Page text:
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Title: Optimisation of superconducting thin film growth for next generation superconducting detector applications
Author: Banerjee, Archan
ISNI:       0000 0004 6421 8658
Awarding Body: University of Glasgow
Current Institution: University of Glasgow
Date of Award: 2017
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There is a growing demand for superconducting detectors with single photon sensitivity from near- to far infrared wavelengths. Emerging application areas include imaging, remote sensing, astronomy and free space communications. Two superconducting device technologies, superconducting nanowire single-photon detectors (SSPDs/SNSPDs) and microwave kinetic inductance detectors (MKIDs) have the potential to outperform off-the-self semiconductor technologies and offer scalability to large arrays. Fabrication of high efficiency superconducting detectors strongly depends on the quality of superconducting thin films. The original work presented in this thesis has explored the growth and optimization of several superconducting thin film materials for next generation superconducting detectors. Films have been grown in an ultra-high vacuum sputter deposition system and an atomic layer deposition system. Since its initial demonstration, NbN and NbTiN have been predominantly used as the base material for SNSPDs. In this work, we have explored the optimization of both the materials with an emphasis on NbTiN. NbTiN is optimized by heating the substrates to 800 ̊C achieving a Tc of 10.4 K for a film thickness of 5.5 nm on silicon substrate. Due to their crystalline nature superconducting properties of NbN or NbTiN thin films are strongly correlated with the lattice parameters of substrate properties. This causes a restriction on the substrate choice and integration of SNSPD devices with complex circuits. Amorphous superconducting materials can be promising alternatives for this purpose. We have explored growth and optimization of amorphous MoSi and MoGe thin films. Both the materials are co-sputtered to tune the composition. For 5 nm thick MoSi film on silicon substrate we obtain Tc of 5.5 K. For MKID fabrication, TiN can be an useful base material due to its high sheet resistance and widely tuneable superconducting properties. TiN thin films have been sputtered on heated (500 ̊C) silicon substrates with a Tc of 3.9 K for a 90 nm thick film. The dielectric constants of the thin films as a function of wavelength (270-2200 nm) have been determined via variable angle spectroscopic ellipsometry (VASE). Atomic structure and stoichiometry of the films have been characterized in high resolution transmission electron microscopy (HRTEM). This study enables us to precisely control film properties and thus tailor superconducting films to the requirements of specific photon-counting applications.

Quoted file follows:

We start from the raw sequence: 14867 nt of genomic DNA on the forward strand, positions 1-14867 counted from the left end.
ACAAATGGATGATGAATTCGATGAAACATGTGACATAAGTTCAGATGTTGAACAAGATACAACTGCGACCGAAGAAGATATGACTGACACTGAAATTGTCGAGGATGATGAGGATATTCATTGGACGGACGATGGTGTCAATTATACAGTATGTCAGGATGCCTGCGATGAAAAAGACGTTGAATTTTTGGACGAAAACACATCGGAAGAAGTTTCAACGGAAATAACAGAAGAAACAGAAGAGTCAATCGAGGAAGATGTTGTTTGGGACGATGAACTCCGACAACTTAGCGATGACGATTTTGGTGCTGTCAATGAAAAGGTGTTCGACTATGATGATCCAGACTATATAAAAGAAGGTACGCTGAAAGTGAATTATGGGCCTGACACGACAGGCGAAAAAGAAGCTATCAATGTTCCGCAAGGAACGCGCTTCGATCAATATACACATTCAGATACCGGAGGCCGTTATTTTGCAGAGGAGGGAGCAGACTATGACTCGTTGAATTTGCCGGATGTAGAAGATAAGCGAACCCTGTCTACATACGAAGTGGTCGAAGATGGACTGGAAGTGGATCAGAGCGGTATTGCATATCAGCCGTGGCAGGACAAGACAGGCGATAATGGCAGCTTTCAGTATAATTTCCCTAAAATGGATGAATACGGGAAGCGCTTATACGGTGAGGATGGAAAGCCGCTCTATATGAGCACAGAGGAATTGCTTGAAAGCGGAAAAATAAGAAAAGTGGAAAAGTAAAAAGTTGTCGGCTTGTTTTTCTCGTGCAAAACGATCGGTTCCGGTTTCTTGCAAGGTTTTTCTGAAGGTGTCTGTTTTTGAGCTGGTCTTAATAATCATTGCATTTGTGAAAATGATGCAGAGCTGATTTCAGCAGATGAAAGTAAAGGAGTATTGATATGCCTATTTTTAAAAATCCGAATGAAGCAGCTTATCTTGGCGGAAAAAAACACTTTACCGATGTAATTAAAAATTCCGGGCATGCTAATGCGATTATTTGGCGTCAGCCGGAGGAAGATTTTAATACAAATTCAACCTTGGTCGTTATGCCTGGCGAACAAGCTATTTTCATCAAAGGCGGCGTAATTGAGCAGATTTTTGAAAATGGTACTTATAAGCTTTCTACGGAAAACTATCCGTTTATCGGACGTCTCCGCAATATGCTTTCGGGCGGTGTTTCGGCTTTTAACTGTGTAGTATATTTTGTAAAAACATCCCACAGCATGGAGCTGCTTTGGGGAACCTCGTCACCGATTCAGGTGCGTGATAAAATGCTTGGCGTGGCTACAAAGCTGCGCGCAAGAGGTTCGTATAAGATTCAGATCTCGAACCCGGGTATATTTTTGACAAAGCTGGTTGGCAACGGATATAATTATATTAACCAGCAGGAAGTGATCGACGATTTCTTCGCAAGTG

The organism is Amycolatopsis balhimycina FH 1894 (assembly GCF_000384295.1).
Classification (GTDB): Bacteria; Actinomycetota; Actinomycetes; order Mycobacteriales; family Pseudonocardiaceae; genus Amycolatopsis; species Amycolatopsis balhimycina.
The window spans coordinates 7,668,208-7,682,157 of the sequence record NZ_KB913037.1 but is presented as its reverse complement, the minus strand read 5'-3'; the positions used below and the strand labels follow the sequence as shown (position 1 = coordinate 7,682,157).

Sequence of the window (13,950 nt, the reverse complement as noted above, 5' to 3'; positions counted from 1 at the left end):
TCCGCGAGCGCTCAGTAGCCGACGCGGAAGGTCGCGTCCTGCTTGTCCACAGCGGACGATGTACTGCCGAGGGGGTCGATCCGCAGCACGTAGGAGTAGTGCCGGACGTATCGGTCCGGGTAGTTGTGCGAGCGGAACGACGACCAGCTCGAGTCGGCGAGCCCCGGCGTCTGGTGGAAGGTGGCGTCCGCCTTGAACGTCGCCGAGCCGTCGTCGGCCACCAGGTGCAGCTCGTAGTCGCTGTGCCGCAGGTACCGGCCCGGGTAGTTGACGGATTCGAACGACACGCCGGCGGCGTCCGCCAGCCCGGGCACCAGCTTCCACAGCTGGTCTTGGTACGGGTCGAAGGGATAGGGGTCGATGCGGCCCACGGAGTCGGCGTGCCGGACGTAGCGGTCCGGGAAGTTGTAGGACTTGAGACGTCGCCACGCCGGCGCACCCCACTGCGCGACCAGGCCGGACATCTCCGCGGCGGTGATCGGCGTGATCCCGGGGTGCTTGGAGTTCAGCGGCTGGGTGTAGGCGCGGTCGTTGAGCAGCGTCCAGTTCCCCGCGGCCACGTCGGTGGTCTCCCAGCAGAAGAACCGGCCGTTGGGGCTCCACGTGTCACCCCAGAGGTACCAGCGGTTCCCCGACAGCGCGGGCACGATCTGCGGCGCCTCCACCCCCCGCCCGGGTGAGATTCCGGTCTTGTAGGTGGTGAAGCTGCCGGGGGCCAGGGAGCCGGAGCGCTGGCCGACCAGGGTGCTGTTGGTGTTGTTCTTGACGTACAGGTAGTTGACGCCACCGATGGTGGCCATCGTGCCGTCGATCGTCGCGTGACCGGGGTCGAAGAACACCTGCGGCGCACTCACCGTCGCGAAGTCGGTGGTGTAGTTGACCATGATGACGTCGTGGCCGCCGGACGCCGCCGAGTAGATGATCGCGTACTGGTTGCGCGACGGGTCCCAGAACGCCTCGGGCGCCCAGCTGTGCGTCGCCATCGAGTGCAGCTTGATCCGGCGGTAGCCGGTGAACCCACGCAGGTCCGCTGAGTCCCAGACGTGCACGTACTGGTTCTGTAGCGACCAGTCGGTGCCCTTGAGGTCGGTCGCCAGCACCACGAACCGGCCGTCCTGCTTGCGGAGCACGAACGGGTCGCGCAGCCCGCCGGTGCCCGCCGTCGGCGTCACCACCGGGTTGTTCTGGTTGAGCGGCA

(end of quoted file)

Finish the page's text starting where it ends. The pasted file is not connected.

Supervisor: Not available Sponsor: Not available
Qualification Name: Thesis (Ph.D.) Qualification Level: Doctoral
EThOS ID:  DOI: Not available
Keywords: QC Physics ; TK Electrical engineering. Electronics Nuclear engineering